Maiorul Ionel Taralunga:  Pe seara, dupa caderea intunericului s-a tras asupra comandamentului diviziei si unitatii noastre, care se afla in aceeasi curte, in special din blocurile in constructie.  Aceleasi pocnete seci, care s-au auzit si in alte zone.  Am adunat destule asemenea gloante pe care le-am predat procurorului militar.  Erau calibrul 5.6 mm, cilindrice dintr-un metal dur de culoare alba. De altfel gaurile facute de ele in cladirile noastre se mai pastreaza inca.  Sint mai mici decit cele produse de gloante de calibru 7,62 mm.  S-a tras si cu munitie 7,62 mm…


Locotenent-colonel Dumitru Marvela:  Aceleasi care s-au strins si din comandamentul diviziei si din alte obiective militare.  Gloante calibru 5,6 mm….Cred ca scopul atacului n-a fost de a cuceri acest obiectiv ci de a provoca, a stinjeni aprovizionarea cu munitie a unitatilor miltare, a produce panica.  Altfel actionau cu forte mai serioase.  N-au fost decit mai multi, 4-5 persoane.  Nici ranitul sau mortul n-a fost identificat.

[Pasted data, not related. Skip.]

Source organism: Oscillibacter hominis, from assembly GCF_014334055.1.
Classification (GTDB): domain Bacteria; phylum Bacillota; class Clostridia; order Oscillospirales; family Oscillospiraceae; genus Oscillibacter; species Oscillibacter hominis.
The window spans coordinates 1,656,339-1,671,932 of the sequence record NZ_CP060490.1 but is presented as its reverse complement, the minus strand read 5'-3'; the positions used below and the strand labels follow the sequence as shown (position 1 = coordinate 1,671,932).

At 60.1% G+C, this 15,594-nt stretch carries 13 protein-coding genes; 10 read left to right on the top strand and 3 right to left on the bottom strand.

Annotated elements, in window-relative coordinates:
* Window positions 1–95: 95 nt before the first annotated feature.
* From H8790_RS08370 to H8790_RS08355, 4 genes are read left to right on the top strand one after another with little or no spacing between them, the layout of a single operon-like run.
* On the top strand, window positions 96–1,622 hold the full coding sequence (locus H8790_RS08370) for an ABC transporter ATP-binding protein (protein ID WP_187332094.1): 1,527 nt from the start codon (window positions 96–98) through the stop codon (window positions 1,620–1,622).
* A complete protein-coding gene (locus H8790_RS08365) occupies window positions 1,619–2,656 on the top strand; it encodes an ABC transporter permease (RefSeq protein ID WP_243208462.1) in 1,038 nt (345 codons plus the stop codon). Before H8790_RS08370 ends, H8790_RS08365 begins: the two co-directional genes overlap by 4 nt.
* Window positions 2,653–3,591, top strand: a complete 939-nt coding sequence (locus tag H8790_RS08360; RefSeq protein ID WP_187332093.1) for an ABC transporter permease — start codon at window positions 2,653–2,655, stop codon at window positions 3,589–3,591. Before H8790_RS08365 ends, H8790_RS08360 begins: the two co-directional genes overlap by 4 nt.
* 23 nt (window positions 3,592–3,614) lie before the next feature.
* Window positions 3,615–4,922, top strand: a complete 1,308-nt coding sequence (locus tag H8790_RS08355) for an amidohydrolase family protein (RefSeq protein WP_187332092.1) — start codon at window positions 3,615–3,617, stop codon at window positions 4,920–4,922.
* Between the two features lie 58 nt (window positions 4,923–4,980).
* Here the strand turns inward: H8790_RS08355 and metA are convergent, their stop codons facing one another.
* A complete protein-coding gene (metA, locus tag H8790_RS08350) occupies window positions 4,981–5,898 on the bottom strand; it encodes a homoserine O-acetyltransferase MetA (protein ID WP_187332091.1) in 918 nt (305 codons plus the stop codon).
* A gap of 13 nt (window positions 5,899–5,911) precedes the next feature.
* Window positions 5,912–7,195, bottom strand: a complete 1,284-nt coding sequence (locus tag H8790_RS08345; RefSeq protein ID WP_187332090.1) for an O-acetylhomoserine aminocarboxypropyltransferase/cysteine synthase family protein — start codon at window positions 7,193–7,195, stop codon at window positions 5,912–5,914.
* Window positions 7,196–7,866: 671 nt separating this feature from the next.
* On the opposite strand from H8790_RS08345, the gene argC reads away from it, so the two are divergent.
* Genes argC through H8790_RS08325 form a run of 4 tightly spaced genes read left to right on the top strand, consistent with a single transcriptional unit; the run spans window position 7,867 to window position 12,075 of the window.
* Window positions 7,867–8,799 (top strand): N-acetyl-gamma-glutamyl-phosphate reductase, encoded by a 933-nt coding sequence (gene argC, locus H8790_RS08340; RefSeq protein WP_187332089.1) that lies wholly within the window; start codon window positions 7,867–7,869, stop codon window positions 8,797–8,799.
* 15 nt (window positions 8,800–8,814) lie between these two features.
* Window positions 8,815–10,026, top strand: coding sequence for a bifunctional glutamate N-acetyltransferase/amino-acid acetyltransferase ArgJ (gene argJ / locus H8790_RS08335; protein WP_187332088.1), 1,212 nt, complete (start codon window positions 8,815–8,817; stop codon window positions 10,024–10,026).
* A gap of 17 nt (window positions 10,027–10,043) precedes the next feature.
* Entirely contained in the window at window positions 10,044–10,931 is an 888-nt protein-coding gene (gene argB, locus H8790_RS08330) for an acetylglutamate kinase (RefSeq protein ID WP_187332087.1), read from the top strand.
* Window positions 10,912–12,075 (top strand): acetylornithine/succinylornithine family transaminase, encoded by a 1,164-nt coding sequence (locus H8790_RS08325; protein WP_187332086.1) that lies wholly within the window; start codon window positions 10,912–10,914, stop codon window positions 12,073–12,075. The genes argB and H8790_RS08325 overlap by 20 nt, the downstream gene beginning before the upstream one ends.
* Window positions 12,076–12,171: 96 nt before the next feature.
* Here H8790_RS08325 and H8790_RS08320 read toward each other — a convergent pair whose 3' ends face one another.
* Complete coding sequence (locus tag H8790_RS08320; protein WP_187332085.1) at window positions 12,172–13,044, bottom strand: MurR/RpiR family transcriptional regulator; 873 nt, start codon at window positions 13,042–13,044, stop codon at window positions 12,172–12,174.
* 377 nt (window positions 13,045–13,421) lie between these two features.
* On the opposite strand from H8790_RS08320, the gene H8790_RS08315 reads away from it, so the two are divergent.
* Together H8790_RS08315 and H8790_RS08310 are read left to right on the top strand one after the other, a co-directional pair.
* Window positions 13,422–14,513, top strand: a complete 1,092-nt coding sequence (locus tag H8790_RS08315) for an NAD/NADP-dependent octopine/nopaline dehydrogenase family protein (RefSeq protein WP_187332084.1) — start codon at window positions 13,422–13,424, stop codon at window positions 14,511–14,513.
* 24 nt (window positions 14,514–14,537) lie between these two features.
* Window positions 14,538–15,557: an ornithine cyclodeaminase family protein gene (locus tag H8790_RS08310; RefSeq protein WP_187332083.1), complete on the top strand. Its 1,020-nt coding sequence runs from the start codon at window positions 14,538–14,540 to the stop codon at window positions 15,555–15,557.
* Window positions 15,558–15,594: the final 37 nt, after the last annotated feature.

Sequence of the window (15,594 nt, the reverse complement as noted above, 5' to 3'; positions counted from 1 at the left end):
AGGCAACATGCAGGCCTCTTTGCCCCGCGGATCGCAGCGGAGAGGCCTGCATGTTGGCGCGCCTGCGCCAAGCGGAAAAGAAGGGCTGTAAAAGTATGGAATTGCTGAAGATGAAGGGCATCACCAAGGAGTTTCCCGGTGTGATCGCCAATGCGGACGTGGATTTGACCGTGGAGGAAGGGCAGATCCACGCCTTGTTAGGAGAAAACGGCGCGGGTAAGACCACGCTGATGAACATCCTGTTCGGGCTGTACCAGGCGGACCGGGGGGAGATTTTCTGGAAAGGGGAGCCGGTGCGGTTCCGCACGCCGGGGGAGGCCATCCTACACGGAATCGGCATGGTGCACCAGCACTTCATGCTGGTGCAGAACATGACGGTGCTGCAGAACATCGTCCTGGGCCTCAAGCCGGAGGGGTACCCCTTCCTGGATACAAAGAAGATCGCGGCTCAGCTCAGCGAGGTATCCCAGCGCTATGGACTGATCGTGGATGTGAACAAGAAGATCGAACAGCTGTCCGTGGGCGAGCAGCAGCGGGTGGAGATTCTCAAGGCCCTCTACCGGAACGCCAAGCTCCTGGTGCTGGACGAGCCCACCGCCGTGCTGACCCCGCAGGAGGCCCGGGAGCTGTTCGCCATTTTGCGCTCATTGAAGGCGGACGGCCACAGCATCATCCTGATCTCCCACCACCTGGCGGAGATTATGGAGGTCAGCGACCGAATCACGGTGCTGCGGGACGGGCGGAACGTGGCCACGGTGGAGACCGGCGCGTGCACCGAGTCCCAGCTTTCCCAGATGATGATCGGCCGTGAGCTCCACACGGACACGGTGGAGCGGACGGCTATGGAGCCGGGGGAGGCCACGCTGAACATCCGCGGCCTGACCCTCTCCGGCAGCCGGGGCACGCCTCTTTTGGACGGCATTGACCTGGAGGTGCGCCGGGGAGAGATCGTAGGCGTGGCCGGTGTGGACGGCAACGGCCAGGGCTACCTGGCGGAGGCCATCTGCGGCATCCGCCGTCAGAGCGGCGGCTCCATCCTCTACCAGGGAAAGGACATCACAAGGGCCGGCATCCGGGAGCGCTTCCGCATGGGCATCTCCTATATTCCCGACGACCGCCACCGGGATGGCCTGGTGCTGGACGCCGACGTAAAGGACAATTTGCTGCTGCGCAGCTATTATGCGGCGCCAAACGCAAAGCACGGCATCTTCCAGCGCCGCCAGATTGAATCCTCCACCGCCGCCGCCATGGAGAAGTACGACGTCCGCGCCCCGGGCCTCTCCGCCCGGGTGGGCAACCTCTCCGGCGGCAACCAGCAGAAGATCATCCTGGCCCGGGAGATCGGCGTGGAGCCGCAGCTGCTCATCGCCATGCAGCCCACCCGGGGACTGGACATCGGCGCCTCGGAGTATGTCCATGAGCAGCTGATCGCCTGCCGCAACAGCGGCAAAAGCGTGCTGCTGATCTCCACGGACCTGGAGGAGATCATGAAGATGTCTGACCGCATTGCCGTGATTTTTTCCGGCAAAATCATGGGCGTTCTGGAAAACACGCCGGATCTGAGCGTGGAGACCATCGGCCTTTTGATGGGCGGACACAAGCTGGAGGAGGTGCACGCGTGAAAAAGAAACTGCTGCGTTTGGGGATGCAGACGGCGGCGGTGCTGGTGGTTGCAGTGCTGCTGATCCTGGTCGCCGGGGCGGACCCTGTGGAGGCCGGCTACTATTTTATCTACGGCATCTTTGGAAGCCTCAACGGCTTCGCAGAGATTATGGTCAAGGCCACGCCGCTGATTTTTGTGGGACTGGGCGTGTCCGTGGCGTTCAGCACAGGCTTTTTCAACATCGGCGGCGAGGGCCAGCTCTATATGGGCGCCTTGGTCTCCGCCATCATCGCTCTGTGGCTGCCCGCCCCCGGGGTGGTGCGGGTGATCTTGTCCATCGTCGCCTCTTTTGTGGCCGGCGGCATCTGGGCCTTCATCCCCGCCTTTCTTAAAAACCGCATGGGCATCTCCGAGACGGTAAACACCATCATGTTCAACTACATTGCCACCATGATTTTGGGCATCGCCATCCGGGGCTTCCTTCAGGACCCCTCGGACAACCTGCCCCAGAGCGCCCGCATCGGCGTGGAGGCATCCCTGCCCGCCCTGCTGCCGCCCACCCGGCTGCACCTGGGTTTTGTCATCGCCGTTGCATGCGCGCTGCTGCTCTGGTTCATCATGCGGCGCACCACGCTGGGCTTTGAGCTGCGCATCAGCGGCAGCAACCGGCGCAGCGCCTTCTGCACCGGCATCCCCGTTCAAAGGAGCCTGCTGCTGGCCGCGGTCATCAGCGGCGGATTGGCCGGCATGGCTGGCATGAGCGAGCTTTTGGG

Locotenent colonel Tache Ene:  Si la Braila, ca si in alte orase din tara, acelasi sistem de operatiuni asupra unitatilor militare si obiective de importanta deosebita:  “Trage si dispari!”, binecunoscut principiu al actiunilor grupurilor de comando.  Atacurile s-au petrecut aproape in exclusivitate noaptea, intunericul fiind o masca ideala pentru aceste misiuni.  S-a folosit indeosebi armament usor, calibru mic (5,6 mm), dotat cu dispozitive de ochire in timp de noapte….Ce scopuri urmareau?  Crearea unei situatii confuze, paralizarea conducerii unitatilor militare, dispersarea fortelor de aparare in cit mai multe puncte si altele.

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Braila in zilele revolutiei (II)

Posted by romanianrevolutionofdecember1989 on October 20, 2014


Maistrul Mihai Cruceanu, de la “Laminorul”:  Pe 23 seara eram in Laninorul 4.  La un moment dat am auzit serii scurte de arma cu automata, de pe acoperisul laminorului.  Se vad si acum urmele gloantelor in gardul unitatii si in peretii cladirilor cazarmii dinspre laminor.  Pocnetele armei pareau diferite de cele ale armelor de calibru 7,62 mm.  Erau seci.  De altfel am adunat de pe linga gard gloante de o facatura deosebita.  Ricosasera din placile de beton ale imprejmuirii unitatii.  Erau din metal alb, aveau capul tronconic.  Le-am masurat cu sublerul.  Aveau diametrul de 5,6 milimetri.